Dancing to New Works—and Les Noces

United StatesUnited States  CCM Ballet Ensemble Spring Dance Concert: Jiang Qi and Michael Tevlin (directors), University of Cincinnati College-Conservatory of Music, Cincinnati, OH. 24.4.2015 (RDA)

Members of the Ballet Ensemble, University of Cincinnati College-Conservatory of Music (Photo courtesy CCM Archives)
Members of the Ballet Ensemble, University of Cincinnati College-Conservatory of Music
(Photo courtesy CCM Archives)

Glazunov: Raymonda, excerpts
Liu Sanzang: Chiaroscuro
Anthony Krutzkamp: Similar
Michael Tevlin: Prelude to Tomorrow
Stravinsky: Les Noces


For the College-Conservatory of Music’s Ballet Ensemble’s spring dance concert at Corbett Auditorium, a troupe of gifted, energetic University of Cincinnati students began with excerpts from Alexander Glazunov’s Raymonda (1898}, originally choreographed by Marius Petipa and given an elegant restaging by Deirdre Carberry. Four soloist couples showed vibrant dancing in the Hungarian-flavored Pas de dix, and the excellent principals, Gabrielle Gulan and Jake Elwell, did fine work in their pax de deux.

After a pause came three shorter contemporary works. Similar, with minimalist music by Chad Lawson and Brian Crain, was immaculately choreographed by guest artist Anthony Krutzkamp as a set of duets that examines the vagaries of a couple’s relationship. Performing barefoot and adopting a kinetic language combining classical ballet and modern dance, three couples intertwined erotically and acrobatically, with a sharp gestural vocabulary amid an emotional gamut of rejection, attraction and reconciliation. In one of the evening’s finest, moments, Katelyn Somers and Daniel Wagner, dressed in casual clothes and isolated in their own pool of light, elicited generous applause for their precise and emotionally-charged duet.

Chiaroscuro, with music by Liu Sanzang, and choreography and costumes by guest artist Tian Tian, embodied a strong Chinese aesthetic, portraying the interconnectedness of yin and yang. Beautifully lit by Joe Neumer, the brief but substantial sequence for eleven dancers had a hypnotic effect, as the aural and visual elements supported the at times hieratic, yet universal choreography.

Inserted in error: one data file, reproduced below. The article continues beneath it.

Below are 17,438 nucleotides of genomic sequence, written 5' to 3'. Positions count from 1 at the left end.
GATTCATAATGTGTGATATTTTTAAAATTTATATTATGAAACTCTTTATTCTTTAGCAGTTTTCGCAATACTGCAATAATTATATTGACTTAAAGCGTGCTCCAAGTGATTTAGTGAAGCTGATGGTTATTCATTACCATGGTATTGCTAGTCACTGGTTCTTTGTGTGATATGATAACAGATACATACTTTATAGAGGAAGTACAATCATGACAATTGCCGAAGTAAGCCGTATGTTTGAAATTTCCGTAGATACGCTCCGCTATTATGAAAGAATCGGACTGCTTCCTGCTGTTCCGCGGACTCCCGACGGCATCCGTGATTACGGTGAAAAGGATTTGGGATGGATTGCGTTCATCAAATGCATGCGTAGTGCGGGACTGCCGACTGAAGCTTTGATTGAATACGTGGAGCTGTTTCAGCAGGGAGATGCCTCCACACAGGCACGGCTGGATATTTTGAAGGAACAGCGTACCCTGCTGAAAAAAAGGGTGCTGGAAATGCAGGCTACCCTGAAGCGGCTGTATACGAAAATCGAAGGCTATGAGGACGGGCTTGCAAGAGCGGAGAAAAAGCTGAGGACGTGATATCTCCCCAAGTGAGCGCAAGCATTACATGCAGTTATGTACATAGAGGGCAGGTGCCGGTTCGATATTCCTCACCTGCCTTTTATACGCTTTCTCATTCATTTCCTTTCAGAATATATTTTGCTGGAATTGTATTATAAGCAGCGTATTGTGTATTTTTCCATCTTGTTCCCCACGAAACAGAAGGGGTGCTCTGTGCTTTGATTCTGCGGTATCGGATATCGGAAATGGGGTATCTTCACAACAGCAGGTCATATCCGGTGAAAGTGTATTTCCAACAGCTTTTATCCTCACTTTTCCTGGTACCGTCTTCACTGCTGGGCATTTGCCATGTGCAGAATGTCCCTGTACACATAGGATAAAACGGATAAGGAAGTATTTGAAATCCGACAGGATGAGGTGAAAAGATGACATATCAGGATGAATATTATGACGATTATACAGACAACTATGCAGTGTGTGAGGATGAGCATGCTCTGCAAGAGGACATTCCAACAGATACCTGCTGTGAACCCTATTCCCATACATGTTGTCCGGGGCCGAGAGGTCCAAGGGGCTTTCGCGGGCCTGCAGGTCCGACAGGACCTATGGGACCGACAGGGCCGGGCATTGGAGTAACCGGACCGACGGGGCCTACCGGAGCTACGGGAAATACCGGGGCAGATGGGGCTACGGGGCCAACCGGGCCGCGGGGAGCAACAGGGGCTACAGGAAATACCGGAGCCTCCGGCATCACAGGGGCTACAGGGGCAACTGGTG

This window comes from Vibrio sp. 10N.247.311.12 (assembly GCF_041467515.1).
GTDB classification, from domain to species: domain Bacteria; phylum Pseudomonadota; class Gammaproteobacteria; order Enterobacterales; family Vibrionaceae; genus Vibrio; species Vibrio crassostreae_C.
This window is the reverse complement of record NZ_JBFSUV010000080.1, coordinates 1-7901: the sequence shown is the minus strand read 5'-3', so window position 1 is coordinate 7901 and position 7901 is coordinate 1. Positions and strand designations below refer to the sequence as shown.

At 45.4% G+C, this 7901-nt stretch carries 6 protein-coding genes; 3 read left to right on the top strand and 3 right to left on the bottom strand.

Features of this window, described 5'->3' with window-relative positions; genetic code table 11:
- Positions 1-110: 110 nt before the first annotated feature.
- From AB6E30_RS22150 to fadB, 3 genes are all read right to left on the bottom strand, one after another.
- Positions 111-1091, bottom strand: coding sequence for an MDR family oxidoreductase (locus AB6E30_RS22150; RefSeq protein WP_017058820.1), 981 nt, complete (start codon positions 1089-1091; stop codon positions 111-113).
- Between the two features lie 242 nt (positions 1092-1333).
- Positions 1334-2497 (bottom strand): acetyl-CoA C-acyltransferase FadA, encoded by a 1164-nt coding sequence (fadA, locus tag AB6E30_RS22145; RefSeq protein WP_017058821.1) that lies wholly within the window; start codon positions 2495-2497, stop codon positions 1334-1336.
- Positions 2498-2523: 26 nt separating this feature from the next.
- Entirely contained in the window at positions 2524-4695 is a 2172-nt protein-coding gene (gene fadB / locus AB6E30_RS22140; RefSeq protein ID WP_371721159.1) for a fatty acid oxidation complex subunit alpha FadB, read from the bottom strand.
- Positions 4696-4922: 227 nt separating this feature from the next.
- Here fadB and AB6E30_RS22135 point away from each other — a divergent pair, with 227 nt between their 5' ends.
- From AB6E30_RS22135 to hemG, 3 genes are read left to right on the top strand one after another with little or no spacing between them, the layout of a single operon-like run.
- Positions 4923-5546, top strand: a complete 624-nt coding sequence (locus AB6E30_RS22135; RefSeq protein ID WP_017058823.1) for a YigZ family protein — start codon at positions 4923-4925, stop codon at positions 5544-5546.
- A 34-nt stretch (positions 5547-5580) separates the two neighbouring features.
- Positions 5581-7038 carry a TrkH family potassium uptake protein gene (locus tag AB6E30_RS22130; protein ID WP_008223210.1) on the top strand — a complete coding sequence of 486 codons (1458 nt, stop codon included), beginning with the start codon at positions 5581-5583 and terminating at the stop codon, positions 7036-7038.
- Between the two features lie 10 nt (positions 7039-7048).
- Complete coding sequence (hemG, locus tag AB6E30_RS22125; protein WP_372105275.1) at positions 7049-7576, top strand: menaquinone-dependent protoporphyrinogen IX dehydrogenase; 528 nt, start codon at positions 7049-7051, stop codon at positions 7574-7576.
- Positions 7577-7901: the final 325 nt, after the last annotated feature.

Prelude to Tomorrow, gracefully choreographed by Michael Tevlin to music of Rachmaninoff, provided the joyful finale to the first half of evening. A handful of couples paired off, dressed in pastel costumes while dancing against a gorgeous starlit sky created by Jeremy Dominik.

This portion of the program was the ideal showcase for C-CM ballet hopefuls, many of whom graduate and quickly move on to fill positions in dance companies around the country. The diversity of styles required—each its own world—provided a challenge that these young stars-in-the-making met beautifully.

After a brief pause, the ensemble took the stage for Igor Stravinsky’s Les Noces, accompanied by the C-CM Chamber Choir, four pianists (including faculty member James Tocco), six percussionists, and a hardworking vocal quartet: Megan Slack, Hillary Grobe, Stephen Carroll and Simon Barrad, all under the unflagging direction of Earl Rivers.

Andre Megerdichian’s choreography, with its angular, zigzagging patterns, effectively responded to the percussive score, which captures the gossipy goings-on of a 19th-century Russian village preparing for a wedding. The dancers acquitted themselves in their precise execution of the demanding movements, and the singers did equally well with the implacably rhythmic, high-lying vocal writing, all while maintaining balance with the accompanying musicians. One minor complaint: better costuming might have helped. The black shorts, skirts, pants, and tops—side-lit throughout—tended to blend into the black backdrops. But one could hardly ask for more than seeing this ensemble end the evening with Stravinsky’s vivid 1923 ballet—a rousing conclusion.

Rafael de Acha


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